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The Race for EVs

Electromobility: The Big Leap has Yet to Come

April 14th 2017

Electric car Israel

The annual Electromobility Index from consultancy Roland Berger and the fka automotive technology research institute (Aachen, Germany) certifies Germany and France the leading positions in terms of technology. Though the market shows growth in all regions, the market share for electric vehicles is still very low.

The Electromobility Index periodically compares the competitive positions of the seven most important automotive geographies China, France, Germany Italy, Japan South Korea and USA in terms of technology, industrialization and market.

According to the study, Germany currently holds the technology pole position in the race about electromobility – a little bit surprising, given the success of Tesla in the US and the relatively high market penetration of electric vehicles in France. Wolfgang Bernhardt, Roland Berger Partner and expert for automobile markets, explains why.

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The Race for Nuclear

A Bankruptcy of Nuclear Proportions

April 14th 2017

Nuclear Reactors

On March 29, Westinghouse Electric Co., a subsidiary of Japanese conglomerate Toshiba, filed for bankruptcy. The U.S.-based nuclear power company has been building two state-of-the-art nuclear power plants in Georgia and South Carolina, but it has been plagued by delays and cost overruns. The filing sent Toshiba scrambling to cut its losses by March 31, the end of Japan's fiscal year. The Japanese conglomerate ended up writing down over $6 billion on its nuclear reactor business. But Toshiba's troubles don't end there; the firm is also working to sell off a portion of its chip manufacturing holdings.

The U.S. government is worried about what the sale of Westinghouse could mean for the future of traditional nuclear power in the United States and for nuclear power in China, which is keen to learn the secrets of a Western firm such as Westinghouse. The Japanese government, meanwhile, is wary of how Beijing could benefit in the long term, should a Chinese firm acquire Toshiba's semiconductor unit. Read more ..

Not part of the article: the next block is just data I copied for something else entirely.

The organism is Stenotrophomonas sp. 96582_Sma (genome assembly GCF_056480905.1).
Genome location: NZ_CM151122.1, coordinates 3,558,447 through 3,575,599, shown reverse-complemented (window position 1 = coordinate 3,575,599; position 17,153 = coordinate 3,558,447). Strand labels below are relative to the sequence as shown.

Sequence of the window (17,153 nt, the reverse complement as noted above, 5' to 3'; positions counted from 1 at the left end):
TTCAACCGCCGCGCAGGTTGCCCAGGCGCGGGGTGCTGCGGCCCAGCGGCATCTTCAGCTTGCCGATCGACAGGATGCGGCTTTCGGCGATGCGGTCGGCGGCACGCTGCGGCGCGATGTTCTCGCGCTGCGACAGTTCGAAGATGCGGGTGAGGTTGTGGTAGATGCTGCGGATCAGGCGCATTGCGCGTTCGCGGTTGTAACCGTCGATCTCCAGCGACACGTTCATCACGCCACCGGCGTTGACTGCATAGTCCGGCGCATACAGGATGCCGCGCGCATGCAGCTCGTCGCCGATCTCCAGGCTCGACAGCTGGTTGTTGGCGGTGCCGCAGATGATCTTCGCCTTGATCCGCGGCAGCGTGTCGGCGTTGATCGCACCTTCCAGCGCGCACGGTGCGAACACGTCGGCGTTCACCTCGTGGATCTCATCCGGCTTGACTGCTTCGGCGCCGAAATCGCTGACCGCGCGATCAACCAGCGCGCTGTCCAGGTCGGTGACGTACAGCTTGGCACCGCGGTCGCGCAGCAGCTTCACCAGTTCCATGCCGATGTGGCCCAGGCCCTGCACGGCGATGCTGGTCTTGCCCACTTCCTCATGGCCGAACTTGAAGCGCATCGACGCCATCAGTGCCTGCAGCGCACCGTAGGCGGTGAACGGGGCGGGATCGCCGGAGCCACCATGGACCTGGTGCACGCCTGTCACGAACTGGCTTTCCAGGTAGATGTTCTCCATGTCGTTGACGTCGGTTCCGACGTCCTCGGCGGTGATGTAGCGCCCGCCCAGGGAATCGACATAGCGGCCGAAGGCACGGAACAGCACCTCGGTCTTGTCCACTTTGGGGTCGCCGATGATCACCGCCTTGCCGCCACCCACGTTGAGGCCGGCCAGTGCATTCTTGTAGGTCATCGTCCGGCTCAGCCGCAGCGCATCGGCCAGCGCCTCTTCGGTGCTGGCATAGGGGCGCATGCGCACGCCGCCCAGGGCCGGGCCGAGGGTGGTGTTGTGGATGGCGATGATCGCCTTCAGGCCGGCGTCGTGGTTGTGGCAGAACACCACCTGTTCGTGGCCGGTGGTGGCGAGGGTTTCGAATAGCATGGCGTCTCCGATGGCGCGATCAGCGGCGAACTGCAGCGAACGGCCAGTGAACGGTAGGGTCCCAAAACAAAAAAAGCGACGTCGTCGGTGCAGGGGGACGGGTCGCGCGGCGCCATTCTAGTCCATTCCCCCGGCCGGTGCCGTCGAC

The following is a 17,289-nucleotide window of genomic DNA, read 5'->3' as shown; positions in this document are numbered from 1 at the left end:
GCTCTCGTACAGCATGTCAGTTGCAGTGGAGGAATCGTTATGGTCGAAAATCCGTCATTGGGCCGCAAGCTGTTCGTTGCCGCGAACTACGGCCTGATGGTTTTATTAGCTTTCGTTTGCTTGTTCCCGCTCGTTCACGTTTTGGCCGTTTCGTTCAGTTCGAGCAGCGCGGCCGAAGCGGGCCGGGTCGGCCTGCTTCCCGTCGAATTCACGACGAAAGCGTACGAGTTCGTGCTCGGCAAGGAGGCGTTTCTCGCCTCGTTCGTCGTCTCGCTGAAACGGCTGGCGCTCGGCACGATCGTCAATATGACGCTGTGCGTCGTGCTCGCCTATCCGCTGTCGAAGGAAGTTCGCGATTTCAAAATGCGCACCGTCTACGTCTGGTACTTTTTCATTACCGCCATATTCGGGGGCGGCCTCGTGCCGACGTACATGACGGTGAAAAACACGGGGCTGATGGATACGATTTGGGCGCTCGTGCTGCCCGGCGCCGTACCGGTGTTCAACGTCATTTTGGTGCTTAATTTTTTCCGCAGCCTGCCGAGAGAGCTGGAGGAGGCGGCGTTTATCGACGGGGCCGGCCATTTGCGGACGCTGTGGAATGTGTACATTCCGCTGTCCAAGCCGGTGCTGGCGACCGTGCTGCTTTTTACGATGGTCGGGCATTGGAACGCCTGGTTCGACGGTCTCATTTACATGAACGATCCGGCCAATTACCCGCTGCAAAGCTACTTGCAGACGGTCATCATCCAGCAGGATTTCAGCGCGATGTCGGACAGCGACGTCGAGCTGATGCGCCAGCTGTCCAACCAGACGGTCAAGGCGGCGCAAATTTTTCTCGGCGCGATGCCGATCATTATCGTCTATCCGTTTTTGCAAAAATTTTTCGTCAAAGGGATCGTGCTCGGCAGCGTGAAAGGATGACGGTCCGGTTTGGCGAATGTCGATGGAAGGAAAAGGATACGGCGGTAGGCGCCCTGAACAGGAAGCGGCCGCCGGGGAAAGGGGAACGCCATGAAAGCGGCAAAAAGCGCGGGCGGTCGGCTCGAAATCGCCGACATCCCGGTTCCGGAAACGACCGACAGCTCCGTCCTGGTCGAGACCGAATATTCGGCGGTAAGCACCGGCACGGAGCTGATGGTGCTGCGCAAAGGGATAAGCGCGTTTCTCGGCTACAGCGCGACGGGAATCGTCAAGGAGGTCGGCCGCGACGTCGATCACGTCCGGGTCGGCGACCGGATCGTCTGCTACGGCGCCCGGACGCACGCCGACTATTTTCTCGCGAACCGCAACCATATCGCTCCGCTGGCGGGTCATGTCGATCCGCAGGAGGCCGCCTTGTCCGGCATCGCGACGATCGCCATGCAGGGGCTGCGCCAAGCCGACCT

The North Korean Threat

Trump Surprises Progressives and North Korea with Coal Sales to China

April 13th 2017

Coal Train

Rather than accepting their cargo of essential coking coal, China sent away a flotilla of 12 North Korean freighters to their home ports, according to an exclusive Reuters report. China has relatively few natural resources for such a large population and landmass, and relies on coal for its power plants and steel-making facilities. In the meantime, China placed a huge order for American coal from American producers. 
 
Reuters cited as its source for the news to be at the Dandong Chengtai Trade Co., which is the biggest buyer of North Korea's coal. According to Dandong Chengtai, there were 600,000 tons of North Korean coal waiting at several ports, while there are now 2 million tons of coal stranded at Chinese ports that must be returned to North Korea.
 
On February 26, China publicly committed itself to punishing North Korea for furthering its ambitions of producing nuclear weapons and intercontinental ballistic missiles.
 
Nearly half of North Korea’s source of foreign trade comes from coal sold to China. Targeting by China of coal will produce a dramatic economic impact. In February, China declared that it was banning North Korean imports for the rest of this year.
 
China is North Korea's largest source of trade and aid and targeting coal imports are meant to produce a dramatic economic result.
 
China will increase the amount of coal it buys from U.S. producers, marking a significant change. Between late 2014 and 2016, no coking coal from the U.S. was exported to China. But in February, coal shipments from the U.S. to China amounted to more than 400,000 tons.
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The Race for Nuclear

Westinghouse bankruptcy Puts $8.3B in Federal Loan Guarantees for Vogtle Plant at Risk

April 4th 2017

nuke tower

The Chapter 11 bankruptcy filing of Toshiba’s Westinghouse unit is raising concerns among many stakeholders. Not the least of them are Trump administration officials worried about the fate of federal loan guarantees extended for the construction of the Vogtle plant in Georgia.

If Westinghouse halts construction on the nuclear power project, it could jeopardize the completion of the entire plant, triggering repayment of the $8.3 billion loan from Southern.

A Department of Energy spokesperson said the agency is "keenly interested" in Westinghouse's bankruptcy proceedings and that the administration expects all companies to "honor their commitments" to finish the project.  Read more ..